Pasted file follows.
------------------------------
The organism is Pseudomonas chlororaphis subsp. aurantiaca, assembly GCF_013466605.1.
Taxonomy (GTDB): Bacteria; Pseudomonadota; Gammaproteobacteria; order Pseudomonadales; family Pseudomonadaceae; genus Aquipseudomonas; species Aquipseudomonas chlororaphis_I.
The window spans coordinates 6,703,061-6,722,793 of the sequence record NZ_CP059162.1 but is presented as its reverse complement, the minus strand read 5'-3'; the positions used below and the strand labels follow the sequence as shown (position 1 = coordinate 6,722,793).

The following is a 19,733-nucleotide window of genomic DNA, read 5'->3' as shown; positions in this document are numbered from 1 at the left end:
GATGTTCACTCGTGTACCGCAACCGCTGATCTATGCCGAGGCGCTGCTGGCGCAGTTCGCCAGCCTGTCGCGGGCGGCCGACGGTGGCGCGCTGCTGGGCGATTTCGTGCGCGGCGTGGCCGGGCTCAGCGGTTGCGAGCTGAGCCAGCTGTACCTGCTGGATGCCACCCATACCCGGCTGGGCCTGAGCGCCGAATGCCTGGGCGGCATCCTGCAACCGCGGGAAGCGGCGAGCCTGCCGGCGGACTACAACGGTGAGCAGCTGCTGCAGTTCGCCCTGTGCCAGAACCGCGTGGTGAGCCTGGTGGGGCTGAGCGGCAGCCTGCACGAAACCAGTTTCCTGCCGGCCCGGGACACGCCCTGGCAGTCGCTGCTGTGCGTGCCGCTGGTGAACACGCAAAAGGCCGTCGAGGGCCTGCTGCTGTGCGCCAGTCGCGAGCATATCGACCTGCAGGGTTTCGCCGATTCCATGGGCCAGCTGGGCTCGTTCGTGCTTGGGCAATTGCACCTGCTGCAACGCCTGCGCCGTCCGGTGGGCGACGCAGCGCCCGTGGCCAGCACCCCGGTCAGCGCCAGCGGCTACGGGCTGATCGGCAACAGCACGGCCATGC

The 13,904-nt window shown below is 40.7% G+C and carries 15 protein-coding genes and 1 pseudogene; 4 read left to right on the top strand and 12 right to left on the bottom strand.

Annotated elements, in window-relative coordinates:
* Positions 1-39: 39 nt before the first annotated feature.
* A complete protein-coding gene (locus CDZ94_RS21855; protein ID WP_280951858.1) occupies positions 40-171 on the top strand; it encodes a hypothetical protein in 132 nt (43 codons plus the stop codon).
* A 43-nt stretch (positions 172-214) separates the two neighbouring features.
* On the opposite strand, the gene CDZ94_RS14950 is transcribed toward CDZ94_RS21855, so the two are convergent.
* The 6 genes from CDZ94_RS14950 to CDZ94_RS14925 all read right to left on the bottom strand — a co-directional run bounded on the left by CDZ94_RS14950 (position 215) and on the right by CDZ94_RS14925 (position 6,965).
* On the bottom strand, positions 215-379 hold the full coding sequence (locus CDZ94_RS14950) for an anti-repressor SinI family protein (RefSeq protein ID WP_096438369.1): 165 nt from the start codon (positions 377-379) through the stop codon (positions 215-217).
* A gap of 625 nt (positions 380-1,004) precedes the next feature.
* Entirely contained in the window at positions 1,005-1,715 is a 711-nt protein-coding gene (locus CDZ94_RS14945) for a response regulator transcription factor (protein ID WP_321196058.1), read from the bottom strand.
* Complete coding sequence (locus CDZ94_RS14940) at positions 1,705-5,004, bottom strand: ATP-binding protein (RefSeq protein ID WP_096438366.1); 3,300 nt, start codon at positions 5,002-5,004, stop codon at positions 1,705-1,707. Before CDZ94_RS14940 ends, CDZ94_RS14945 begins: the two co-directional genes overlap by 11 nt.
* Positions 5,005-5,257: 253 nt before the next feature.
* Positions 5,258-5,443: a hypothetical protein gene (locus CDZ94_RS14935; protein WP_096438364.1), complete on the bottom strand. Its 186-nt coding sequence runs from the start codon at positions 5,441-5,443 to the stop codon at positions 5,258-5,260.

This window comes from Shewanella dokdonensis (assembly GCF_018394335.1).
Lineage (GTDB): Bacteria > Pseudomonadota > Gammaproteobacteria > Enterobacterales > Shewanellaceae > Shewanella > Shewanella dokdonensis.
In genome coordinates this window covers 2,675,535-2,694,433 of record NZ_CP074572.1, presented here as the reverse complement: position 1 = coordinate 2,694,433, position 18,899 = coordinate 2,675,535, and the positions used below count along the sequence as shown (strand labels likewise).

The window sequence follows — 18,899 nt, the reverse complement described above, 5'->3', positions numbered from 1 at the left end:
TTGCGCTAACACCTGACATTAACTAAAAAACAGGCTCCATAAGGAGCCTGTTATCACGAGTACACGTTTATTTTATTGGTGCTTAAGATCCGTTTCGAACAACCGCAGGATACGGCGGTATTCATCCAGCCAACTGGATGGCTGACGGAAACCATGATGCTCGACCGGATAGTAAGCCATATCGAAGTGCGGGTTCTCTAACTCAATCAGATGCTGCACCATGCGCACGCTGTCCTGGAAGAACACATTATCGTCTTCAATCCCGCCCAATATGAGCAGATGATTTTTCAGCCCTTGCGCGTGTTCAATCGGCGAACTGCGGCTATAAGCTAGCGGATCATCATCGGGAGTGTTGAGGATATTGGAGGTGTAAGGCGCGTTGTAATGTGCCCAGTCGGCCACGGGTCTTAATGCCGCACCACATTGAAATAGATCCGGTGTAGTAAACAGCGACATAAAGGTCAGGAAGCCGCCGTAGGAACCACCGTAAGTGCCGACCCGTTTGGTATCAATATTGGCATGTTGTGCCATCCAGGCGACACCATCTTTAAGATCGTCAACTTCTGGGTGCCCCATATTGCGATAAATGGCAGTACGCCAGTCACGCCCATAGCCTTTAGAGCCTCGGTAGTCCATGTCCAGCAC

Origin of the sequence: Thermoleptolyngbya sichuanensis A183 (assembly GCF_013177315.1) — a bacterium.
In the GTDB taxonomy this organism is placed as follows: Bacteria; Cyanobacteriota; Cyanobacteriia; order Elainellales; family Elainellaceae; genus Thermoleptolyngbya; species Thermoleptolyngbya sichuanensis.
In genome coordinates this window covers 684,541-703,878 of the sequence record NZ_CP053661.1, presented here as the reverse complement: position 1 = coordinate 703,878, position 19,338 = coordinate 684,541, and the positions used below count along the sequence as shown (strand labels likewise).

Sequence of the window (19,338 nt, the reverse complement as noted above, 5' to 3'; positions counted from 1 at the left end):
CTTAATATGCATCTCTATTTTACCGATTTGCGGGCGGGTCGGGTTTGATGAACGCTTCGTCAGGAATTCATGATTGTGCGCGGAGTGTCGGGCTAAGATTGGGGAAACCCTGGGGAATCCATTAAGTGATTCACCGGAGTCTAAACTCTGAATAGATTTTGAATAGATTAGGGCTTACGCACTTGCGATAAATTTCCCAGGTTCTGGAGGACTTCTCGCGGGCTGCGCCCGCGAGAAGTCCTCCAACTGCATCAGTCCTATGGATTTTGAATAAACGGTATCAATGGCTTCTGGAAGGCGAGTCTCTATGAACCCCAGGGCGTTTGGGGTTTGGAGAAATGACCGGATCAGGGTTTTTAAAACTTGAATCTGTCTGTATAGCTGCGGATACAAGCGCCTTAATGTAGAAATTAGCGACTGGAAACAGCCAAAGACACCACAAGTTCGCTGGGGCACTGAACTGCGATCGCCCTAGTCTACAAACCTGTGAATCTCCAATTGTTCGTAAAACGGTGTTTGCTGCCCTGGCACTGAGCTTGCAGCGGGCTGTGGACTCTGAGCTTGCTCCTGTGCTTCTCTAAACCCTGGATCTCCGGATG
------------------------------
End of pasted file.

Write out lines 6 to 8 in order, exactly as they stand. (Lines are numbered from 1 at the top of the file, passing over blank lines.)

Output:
The 13,904-nt window shown below is 40.7% G+C and carries 15 protein-coding genes and 1 pseudogene; 4 read left to right on the top strand and 12 right to left on the bottom strand.

Annotated elements, in window-relative coordinates:
* Positions 1-39: 39 nt before the first annotated feature.